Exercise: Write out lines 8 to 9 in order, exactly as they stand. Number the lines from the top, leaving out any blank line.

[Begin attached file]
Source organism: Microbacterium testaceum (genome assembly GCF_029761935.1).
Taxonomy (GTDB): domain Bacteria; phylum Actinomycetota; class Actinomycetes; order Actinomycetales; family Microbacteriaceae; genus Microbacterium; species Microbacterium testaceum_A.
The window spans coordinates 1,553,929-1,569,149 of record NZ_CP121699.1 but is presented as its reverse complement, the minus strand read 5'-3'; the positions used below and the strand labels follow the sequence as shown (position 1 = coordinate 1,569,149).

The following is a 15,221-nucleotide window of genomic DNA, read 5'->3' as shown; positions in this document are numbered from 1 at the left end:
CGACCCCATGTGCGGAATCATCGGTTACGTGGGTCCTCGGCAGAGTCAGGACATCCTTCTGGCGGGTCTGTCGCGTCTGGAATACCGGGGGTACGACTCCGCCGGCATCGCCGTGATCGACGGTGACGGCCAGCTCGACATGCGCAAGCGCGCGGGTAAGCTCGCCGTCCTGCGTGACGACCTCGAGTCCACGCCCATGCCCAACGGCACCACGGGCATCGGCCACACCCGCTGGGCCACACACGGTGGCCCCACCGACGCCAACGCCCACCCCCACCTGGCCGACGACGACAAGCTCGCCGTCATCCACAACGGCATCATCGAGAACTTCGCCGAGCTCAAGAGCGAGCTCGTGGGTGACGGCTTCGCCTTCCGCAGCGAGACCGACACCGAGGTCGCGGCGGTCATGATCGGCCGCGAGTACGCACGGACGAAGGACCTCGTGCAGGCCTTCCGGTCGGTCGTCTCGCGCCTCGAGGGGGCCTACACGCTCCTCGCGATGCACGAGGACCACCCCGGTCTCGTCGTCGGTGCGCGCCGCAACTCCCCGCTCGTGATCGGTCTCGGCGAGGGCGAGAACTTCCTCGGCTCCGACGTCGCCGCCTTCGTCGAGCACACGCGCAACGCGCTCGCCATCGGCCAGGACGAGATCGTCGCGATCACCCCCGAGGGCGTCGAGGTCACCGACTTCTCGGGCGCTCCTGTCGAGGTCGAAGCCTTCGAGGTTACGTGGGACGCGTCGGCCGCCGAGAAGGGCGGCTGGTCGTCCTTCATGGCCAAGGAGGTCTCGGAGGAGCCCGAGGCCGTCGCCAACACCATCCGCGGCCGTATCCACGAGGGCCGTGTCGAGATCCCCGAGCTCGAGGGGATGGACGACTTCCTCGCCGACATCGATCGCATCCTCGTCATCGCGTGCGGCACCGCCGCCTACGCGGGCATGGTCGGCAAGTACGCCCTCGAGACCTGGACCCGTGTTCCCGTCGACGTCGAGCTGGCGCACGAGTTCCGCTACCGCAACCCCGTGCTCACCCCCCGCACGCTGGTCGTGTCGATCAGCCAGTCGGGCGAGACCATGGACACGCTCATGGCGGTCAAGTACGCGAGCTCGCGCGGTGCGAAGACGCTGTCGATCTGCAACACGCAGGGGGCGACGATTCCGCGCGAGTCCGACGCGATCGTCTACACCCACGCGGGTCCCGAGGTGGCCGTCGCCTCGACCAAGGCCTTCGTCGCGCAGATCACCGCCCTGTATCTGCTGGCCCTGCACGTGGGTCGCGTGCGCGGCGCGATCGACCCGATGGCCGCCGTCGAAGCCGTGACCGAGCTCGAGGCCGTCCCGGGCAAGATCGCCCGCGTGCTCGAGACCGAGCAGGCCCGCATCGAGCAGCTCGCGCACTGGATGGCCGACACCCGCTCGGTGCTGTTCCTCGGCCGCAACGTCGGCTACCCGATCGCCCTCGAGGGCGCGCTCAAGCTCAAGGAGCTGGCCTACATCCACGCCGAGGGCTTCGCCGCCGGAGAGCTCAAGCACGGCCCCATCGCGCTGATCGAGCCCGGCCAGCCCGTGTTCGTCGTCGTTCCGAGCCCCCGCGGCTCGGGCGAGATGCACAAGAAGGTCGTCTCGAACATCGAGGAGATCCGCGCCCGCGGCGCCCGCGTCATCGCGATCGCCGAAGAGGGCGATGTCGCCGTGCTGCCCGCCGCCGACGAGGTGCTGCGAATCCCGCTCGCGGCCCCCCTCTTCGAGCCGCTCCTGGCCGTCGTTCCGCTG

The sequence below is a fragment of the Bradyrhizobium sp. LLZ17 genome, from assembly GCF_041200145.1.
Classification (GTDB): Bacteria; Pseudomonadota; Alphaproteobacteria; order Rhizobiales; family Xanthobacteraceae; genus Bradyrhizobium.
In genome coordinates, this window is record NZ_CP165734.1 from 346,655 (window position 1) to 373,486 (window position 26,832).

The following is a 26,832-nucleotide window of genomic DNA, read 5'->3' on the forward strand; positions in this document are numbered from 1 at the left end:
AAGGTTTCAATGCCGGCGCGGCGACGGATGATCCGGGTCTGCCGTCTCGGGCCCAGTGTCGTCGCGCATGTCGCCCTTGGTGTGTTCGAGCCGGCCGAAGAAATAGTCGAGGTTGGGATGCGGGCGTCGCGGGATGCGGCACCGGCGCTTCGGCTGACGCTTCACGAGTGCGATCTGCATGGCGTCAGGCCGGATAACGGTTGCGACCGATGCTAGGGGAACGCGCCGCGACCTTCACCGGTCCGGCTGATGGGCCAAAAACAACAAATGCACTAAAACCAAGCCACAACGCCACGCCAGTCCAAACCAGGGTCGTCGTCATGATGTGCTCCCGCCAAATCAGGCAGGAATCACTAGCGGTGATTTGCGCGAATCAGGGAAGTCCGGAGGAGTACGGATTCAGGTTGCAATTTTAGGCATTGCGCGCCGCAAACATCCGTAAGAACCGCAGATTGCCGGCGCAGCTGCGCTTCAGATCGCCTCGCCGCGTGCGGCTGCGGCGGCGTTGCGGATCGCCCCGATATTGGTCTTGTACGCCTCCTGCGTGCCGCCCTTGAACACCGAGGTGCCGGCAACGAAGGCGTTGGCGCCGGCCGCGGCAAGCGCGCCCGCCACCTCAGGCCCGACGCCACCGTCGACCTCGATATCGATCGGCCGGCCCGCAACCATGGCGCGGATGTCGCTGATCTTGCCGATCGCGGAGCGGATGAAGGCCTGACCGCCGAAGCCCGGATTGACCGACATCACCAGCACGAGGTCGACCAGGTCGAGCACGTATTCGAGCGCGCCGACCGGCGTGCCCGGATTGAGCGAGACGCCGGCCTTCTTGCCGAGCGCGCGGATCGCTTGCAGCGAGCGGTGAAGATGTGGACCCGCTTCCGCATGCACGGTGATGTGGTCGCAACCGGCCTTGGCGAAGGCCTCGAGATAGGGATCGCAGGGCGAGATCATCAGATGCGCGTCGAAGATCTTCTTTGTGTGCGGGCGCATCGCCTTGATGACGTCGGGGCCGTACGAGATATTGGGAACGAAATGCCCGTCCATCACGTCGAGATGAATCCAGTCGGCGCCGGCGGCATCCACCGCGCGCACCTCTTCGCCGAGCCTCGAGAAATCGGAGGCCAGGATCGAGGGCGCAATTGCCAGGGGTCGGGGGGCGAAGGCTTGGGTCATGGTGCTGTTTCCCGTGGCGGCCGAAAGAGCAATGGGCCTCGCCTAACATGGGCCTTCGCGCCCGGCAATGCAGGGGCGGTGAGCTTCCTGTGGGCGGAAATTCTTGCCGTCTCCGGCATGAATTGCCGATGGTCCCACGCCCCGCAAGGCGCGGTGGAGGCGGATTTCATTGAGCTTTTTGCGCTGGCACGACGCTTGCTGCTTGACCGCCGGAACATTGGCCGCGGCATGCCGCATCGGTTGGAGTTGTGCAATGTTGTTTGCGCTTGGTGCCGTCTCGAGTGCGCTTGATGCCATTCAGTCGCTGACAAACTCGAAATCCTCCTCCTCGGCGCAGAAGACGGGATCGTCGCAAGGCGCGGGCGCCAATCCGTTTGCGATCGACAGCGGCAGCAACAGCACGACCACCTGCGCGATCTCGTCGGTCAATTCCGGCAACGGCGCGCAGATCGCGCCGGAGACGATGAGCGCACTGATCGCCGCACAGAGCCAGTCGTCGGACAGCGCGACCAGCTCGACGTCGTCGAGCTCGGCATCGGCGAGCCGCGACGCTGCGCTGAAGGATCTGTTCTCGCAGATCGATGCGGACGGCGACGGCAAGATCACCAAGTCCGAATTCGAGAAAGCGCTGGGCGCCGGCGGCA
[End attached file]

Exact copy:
In genome coordinates, this window is record NZ_CP165734.1 from 346,655 (window position 1) to 373,486 (window position 26,832).

The following is a 26,832-nucleotide window of genomic DNA, read 5'->3' on the forward strand; positions in this document are numbered from 1 at the left end: